African Nova Scotian Burial Grounds
The Lower Horton Baptist Church
Just before the construction of Glooscap Landing began in 2015 it was brought to our attention by a local resident that there maybe a heritage site near the development. As soon as this was brought to our attention construction on Glooscap Landing was paused until we could investigate further.
The Mi'kmaw people know first hand the pain and suffering that destruction of heritage site can have on a group of people. Mi'kmaw burial sites have been destroyed and damaged by developments in the area. Glooscap First Nation follows the teachings of the Seven Sacred Teachings. One of those Seven Sacred Teaching is Respect. In addition Glooscap Ventures has a mission to do no harm.
Once construction was paused we began the process of investigating this claim. During this pause Glooscap completed the following activities:
- Glooscap hired Archaeologists, Kelman Heritage to study the property
- Glooscap hired an independent historian, David States to research the African Canadian history in the area
- Consulted with local historical societies including the Hantsport Historical Society, Kings County Museum, The Province of Nova Scotia, Acadia University, and the Lockhartville African Canada Society.
After extensive research and support from the Nova Scotia Department of Culture and Heritage, it was determined that there was a former chapel and burial ground located on the Ben Jackson Road side of Glooscap Landing. The Chapel was the Lower Horton Church which was an African Congregation. There is believed to be up to 20 people buried there. These findings were shared and presented in a community meeting and with external stakeholders in late 2016. After consulting with local Lockhartville community members, Glooscap Ventures implemented the following activities:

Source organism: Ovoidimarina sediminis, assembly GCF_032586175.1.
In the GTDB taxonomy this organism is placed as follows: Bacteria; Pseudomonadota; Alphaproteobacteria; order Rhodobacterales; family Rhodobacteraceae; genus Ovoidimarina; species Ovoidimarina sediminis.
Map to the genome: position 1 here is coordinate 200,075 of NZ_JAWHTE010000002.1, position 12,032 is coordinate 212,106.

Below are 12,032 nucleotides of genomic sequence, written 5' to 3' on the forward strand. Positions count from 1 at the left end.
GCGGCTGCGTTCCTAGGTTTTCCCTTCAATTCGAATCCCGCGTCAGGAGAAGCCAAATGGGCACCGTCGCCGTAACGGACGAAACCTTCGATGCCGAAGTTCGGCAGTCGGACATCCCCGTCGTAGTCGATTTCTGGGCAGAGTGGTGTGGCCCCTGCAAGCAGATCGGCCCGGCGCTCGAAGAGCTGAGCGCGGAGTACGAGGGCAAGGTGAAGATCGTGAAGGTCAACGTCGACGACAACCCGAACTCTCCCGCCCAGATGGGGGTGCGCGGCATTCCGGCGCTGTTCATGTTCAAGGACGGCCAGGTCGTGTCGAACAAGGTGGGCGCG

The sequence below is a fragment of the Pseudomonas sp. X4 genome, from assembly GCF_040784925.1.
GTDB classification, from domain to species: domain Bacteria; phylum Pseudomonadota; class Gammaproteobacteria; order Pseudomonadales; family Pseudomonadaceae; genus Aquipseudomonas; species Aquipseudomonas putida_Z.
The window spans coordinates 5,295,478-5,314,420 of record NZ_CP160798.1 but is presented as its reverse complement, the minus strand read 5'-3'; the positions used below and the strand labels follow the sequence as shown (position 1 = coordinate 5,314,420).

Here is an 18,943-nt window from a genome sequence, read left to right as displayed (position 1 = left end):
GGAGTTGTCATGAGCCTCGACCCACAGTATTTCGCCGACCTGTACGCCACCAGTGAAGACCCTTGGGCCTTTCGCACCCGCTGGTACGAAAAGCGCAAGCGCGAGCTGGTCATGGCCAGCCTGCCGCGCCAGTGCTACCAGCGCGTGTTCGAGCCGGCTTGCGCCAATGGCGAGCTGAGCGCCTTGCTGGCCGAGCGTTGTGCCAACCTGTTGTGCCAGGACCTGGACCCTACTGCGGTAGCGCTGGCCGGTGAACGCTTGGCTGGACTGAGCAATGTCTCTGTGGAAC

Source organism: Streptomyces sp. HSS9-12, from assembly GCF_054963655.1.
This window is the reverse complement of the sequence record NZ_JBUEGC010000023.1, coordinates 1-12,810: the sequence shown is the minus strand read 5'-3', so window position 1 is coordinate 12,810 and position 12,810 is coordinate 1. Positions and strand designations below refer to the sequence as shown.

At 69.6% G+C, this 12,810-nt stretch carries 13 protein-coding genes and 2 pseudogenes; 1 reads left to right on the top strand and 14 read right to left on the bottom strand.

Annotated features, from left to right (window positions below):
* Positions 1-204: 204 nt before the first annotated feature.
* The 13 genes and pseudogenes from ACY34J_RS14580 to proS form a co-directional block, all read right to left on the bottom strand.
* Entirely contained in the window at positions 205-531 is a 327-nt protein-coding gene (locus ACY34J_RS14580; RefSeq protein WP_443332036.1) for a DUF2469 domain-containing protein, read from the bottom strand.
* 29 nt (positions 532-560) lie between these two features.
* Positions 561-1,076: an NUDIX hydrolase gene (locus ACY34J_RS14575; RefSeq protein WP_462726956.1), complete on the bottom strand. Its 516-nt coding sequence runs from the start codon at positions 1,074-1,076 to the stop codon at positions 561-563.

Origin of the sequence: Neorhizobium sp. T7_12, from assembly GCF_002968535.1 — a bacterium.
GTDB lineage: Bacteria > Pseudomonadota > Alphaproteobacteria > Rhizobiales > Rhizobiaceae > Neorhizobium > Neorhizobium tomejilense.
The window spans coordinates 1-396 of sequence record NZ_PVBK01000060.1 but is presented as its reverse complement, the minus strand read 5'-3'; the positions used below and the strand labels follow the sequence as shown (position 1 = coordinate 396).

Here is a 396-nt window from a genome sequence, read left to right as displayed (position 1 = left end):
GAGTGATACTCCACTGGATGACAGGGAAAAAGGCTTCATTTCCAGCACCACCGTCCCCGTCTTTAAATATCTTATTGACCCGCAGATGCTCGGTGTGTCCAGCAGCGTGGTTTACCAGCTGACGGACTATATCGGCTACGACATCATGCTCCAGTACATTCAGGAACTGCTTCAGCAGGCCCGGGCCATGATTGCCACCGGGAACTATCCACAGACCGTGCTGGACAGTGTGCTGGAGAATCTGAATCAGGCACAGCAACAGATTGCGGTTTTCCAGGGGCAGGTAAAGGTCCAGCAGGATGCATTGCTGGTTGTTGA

- Taped off the site of the former church and burial site to ensure the area was not disturbed
- Redesigned Glooscap Landing to ensure it did not disturb the historic site
- Installed a memorial on the site to pay respects to those buried
- Installed a walking trail and information panel about the history of the site
In all Glooscap Ventures invested over $50,000 to preserve the site. The site has not been disturbed and now serves as a place to honour those buried there and share the diverse histories of Nova Scotia.
As long as Glooscap Landing is owned by Glooscap First Nation, the burial site will not be disturbed or altered. A huge thank you to all the community members that helped during this process.